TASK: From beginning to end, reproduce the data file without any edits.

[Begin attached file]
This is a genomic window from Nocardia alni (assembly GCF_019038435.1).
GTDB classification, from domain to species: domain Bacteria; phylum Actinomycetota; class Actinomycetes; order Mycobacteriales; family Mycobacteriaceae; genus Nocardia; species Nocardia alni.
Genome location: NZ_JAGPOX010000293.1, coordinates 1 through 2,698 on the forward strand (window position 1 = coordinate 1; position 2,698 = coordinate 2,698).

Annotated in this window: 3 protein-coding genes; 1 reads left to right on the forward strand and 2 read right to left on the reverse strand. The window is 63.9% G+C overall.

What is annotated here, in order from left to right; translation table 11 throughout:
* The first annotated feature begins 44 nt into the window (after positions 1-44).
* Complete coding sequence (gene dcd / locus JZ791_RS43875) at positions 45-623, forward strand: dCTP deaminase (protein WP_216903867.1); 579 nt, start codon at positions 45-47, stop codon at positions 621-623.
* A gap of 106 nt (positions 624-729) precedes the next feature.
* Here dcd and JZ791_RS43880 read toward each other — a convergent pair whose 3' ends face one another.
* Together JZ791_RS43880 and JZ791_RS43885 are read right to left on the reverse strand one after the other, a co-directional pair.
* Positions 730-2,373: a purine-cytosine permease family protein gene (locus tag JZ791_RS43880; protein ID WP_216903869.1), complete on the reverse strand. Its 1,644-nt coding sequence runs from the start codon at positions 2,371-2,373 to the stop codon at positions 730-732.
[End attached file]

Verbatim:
This is a genomic window from Nocardia alni (assembly GCF_019038435.1).
GTDB classification, from domain to species: domain Bacteria; phylum Actinomycetota; class Actinomycetes; order Mycobacteriales; family Mycobacteriaceae; genus Nocardia; species Nocardia alni.
Genome location: NZ_JAGPOX010000293.1, coordinates 1 through 2,698 on the forward strand (window position 1 = coordinate 1; position 2,698 = coordinate 2,698).

Annotated in this window: 3 protein-coding genes; 1 reads left to right on the forward strand and 2 read right to left on the reverse strand. The window is 63.9% G+C overall.

What is annotated here, in order from left to right; translation table 11 throughout:
* The first annotated feature begins 44 nt into the window (after positions 1-44).
* Complete coding sequence (gene dcd / locus JZ791_RS43875) at positions 45-623, forward strand: dCTP deaminase (protein WP_216903867.1); 579 nt, start codon at positions 45-47, stop codon at positions 621-623.
* A gap of 106 nt (positions 624-729) precedes the next feature.
* Here dcd and JZ791_RS43880 read toward each other — a convergent pair whose 3' ends face one another.
* Together JZ791_RS43880 and JZ791_RS43885 are read right to left on the reverse strand one after the other, a co-directional pair.
* Positions 730-2,373: a purine-cytosine permease family protein gene (locus tag JZ791_RS43880; protein ID WP_216903869.1), complete on the reverse strand. Its 1,644-nt coding sequence runs from the start codon at positions 2,371-2,373 to the stop codon at positions 730-732.